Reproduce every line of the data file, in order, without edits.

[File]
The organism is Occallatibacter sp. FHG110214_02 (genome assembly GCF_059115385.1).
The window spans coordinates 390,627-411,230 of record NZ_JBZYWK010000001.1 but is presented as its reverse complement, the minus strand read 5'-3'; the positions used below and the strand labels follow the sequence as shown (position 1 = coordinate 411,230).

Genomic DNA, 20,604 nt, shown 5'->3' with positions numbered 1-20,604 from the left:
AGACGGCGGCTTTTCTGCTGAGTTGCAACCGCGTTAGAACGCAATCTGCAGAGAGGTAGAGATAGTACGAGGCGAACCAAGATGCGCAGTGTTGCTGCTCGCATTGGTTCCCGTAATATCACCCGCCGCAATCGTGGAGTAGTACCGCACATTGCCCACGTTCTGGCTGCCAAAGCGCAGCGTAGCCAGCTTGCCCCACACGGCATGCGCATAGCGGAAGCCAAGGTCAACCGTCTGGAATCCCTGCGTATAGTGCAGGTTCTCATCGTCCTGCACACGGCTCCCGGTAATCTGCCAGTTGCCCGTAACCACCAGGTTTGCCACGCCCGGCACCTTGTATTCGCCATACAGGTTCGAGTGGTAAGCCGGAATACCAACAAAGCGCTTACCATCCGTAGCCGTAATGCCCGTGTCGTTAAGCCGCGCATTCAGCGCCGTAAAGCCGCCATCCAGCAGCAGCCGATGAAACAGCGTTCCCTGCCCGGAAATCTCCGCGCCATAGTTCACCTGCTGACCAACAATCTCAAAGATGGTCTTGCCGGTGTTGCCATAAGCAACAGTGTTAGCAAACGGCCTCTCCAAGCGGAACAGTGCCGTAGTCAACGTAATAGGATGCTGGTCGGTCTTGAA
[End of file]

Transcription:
The organism is Occallatibacter sp. FHG110214_02 (genome assembly GCF_059115385.1).
The window spans coordinates 390,627-411,230 of record NZ_JBZYWK010000001.1 but is presented as its reverse complement, the minus strand read 5'-3'; the positions used below and the strand labels follow the sequence as shown (position 1 = coordinate 411,230).

Genomic DNA, 20,604 nt, shown 5'->3' with positions numbered 1-20,604 from the left:
AGACGGCGGCTTTTCTGCTGAGTTGCAACCGCGTTAGAACGCAATCTGCAGAGAGGTAGAGATAGTACGAGGCGAACCAAGATGCGCAGTGTTGCTGCTCGCATTGGTTCCCGTAATATCACCCGCCGCAATCGTGGAGTAGTACCGCACATTGCCCACGTTCTGGCTGCCAAAGCGCAGCGTAGCCAGCTTGCCCCACACGGCATGCGCATAGCGGAAGCCAAGGTCAACCGTCTGGAATCCCTGCGTATAGTGCAGGTTCTCATCGTCCTGCACACGGCTCCCGGTAATCTGCCAGTTGCCCGTAACCACCAGGTTTGCCACGCCCGGCACCTTGTATTCGCCATACAGGTTCGAGTGGTAAGCCGGAATACCAACAAAGCGCTTACCATCCGTAGCCGTAATGCCCGTGTCGTTAAGCCGCGCATTCAGCGCCGTAAAGCCGCCATCCAGCAGCAGCCGATGAAACAGCGTTCCCTGCCCGGAAATCTCCGCGCCATAGTTCACCTGCTGACCAACAATCTCAAAGATGGTCTTGCCGGTGTTGCCATAAGCAACAGTGTTAGCAAACGGCCTCTCCAAGCGGAACAGTGCCGTAGTCAACGTAATAGGATGCTGGTCGGTCTTGAA